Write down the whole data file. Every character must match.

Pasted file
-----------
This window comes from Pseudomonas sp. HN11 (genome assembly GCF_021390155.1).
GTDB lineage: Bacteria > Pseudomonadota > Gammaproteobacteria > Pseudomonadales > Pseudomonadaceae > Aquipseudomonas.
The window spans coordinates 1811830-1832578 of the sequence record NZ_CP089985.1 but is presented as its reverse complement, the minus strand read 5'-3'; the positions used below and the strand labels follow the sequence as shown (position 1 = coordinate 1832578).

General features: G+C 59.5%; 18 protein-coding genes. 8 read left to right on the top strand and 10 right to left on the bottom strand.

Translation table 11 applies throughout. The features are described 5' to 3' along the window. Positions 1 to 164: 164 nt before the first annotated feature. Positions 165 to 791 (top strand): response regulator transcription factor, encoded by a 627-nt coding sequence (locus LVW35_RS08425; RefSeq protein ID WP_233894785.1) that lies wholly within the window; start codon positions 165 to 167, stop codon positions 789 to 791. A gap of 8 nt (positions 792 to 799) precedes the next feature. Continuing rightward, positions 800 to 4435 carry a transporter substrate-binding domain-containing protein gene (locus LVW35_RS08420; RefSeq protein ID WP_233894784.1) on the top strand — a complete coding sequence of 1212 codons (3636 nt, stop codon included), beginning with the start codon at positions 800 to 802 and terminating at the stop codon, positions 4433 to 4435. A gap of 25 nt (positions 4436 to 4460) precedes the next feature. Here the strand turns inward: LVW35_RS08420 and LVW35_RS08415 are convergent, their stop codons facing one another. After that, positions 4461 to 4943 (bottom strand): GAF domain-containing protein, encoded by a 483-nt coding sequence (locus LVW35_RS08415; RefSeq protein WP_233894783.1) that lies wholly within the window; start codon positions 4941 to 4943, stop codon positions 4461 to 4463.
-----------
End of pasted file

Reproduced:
This window comes from Pseudomonas sp. HN11 (genome assembly GCF_021390155.1).
GTDB lineage: Bacteria > Pseudomonadota > Gammaproteobacteria > Pseudomonadales > Pseudomonadaceae > Aquipseudomonas.
The window spans coordinates 1811830-1832578 of the sequence record NZ_CP089985.1 but is presented as its reverse complement, the minus strand read 5'-3'; the positions used below and the strand labels follow the sequence as shown (position 1 = coordinate 1832578).

General features: G+C 59.5%; 18 protein-coding genes. 8 read left to right on the top strand and 10 right to left on the bottom strand.

Translation table 11 applies throughout. The features are described 5' to 3' along the window. Positions 1 to 164: 164 nt before the first annotated feature. Positions 165 to 791 (top strand): response regulator transcription factor, encoded by a 627-nt coding sequence (locus LVW35_RS08425; RefSeq protein ID WP_233894785.1) that lies wholly within the window; start codon positions 165 to 167, stop codon positions 789 to 791. A gap of 8 nt (positions 792 to 799) precedes the next feature. Continuing rightward, positions 800 to 4435 carry a transporter substrate-binding domain-containing protein gene (locus LVW35_RS08420; RefSeq protein ID WP_233894784.1) on the top strand — a complete coding sequence of 1212 codons (3636 nt, stop codon included), beginning with the start codon at positions 800 to 802 and terminating at the stop codon, positions 4433 to 4435. A gap of 25 nt (positions 4436 to 4460) precedes the next feature. Here the strand turns inward: LVW35_RS08420 and LVW35_RS08415 are convergent, their stop codons facing one another. After that, positions 4461 to 4943 (bottom strand): GAF domain-containing protein, encoded by a 483-nt coding sequence (locus LVW35_RS08415; RefSeq protein WP_233894783.1) that lies wholly within the window; start codon positions 4941 to 4943, stop codon positions 4461 to 4463.